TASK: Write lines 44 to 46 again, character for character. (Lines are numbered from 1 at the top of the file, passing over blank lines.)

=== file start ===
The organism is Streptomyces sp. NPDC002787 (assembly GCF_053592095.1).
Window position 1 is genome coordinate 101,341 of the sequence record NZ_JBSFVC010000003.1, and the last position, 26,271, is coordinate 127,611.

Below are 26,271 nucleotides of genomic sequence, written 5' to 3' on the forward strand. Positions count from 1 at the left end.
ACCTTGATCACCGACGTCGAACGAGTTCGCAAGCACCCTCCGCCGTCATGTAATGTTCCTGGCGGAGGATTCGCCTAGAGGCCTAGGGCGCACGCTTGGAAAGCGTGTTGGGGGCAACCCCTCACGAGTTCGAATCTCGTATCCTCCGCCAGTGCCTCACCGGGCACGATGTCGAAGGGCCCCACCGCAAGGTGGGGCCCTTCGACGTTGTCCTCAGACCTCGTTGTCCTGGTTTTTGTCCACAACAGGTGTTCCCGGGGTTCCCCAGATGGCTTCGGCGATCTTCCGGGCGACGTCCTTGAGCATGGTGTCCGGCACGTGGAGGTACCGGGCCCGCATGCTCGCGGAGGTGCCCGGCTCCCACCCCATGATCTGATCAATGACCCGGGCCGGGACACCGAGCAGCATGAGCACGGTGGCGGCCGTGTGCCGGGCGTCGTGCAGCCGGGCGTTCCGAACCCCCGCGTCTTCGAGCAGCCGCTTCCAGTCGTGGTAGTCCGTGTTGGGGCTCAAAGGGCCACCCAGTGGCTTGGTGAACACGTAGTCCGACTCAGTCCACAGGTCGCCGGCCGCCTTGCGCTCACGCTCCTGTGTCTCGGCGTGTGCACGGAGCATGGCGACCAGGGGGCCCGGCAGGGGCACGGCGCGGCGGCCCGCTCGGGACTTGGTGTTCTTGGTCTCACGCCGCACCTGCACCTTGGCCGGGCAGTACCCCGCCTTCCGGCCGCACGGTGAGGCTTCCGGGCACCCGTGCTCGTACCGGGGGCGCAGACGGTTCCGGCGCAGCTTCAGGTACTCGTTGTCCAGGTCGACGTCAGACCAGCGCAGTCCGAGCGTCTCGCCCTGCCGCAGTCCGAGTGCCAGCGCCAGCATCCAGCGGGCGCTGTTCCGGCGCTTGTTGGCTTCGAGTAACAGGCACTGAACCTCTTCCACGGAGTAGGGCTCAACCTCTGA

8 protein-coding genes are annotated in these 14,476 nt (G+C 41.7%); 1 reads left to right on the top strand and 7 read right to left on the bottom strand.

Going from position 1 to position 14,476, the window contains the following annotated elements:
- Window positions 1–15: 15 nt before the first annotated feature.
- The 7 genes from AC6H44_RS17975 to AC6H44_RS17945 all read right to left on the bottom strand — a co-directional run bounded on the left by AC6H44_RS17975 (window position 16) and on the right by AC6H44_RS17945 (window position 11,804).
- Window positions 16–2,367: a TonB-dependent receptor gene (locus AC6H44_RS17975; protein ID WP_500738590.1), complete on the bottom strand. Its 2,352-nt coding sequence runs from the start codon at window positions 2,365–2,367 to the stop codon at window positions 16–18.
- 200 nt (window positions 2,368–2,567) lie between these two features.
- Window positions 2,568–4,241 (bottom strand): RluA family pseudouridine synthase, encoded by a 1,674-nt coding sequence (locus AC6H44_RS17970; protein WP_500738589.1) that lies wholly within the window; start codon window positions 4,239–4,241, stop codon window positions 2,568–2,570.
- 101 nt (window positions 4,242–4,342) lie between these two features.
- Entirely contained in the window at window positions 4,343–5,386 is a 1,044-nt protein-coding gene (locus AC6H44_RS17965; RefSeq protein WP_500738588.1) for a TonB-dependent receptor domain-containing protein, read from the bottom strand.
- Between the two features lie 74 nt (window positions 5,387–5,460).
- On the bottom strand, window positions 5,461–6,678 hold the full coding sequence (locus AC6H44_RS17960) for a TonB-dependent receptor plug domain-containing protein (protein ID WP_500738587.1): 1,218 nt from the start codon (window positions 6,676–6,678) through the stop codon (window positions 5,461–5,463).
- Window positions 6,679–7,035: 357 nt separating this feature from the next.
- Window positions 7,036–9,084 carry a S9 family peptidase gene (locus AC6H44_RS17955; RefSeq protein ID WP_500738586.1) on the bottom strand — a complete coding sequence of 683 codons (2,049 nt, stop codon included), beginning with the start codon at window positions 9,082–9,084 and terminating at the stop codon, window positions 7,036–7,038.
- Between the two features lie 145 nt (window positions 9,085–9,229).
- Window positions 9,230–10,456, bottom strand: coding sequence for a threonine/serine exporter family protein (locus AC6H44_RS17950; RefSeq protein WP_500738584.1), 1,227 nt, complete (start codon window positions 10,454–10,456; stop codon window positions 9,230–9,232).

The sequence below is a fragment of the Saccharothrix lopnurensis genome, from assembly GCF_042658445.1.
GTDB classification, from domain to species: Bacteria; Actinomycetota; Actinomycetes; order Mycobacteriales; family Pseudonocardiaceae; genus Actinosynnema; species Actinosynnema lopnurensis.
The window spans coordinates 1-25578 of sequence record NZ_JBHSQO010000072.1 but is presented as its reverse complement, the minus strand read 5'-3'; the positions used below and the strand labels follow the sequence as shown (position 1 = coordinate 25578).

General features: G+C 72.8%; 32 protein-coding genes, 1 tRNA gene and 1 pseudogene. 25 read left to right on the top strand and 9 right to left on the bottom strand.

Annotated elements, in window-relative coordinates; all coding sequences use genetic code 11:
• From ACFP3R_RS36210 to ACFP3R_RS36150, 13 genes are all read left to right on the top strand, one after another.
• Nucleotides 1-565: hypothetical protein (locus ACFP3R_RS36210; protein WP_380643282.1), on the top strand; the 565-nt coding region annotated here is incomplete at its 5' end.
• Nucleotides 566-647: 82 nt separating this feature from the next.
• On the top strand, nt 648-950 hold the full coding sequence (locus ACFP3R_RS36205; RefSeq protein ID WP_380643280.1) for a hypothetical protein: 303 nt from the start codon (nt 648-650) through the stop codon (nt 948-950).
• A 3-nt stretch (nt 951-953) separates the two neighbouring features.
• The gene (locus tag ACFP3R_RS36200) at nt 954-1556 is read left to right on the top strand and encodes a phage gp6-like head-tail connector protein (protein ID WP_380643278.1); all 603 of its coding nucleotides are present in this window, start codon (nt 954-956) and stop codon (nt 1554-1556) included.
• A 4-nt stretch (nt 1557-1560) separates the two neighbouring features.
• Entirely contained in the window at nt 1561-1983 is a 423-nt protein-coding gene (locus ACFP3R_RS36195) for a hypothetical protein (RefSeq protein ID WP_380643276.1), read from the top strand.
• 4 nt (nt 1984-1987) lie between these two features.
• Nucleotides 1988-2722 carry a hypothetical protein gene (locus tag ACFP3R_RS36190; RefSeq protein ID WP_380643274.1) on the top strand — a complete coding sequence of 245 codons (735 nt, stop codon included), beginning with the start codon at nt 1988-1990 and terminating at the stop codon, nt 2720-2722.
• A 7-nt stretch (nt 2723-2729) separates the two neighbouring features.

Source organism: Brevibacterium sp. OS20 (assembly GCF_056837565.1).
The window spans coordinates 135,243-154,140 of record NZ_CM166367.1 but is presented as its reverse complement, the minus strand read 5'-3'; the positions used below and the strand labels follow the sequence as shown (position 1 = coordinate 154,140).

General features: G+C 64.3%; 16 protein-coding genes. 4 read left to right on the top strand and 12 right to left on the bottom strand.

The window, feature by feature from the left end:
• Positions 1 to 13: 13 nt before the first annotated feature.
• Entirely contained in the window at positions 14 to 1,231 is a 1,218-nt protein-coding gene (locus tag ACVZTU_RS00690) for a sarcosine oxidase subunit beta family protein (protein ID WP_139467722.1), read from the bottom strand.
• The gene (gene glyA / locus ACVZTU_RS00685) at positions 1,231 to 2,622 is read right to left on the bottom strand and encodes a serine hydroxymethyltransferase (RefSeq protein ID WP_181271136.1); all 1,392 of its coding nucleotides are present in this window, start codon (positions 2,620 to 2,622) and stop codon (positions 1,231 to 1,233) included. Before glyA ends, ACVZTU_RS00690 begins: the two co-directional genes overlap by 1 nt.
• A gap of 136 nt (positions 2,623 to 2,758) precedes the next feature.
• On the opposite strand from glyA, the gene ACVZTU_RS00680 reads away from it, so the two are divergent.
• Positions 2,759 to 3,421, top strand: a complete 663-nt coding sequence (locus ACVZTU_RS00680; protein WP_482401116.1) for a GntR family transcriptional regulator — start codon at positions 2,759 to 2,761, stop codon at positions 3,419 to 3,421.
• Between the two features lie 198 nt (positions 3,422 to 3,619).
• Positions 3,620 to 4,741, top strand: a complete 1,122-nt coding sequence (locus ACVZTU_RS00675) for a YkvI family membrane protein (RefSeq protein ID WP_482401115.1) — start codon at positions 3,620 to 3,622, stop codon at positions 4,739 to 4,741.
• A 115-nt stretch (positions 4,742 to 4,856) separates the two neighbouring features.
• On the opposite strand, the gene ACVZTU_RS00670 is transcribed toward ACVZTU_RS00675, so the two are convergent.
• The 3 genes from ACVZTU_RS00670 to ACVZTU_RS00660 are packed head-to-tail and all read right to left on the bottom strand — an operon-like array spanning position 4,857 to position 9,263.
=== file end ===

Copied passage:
• On the opposite strand from glyA, the gene ACVZTU_RS00680 reads away from it, so the two are divergent.
• Positions 2,759 to 3,421, top strand: a complete 663-nt coding sequence (locus ACVZTU_RS00680; protein WP_482401116.1) for a GntR family transcriptional regulator — start codon at positions 2,759 to 2,761, stop codon at positions 3,419 to 3,421.
• Between the two features lie 198 nt (positions 3,422 to 3,619).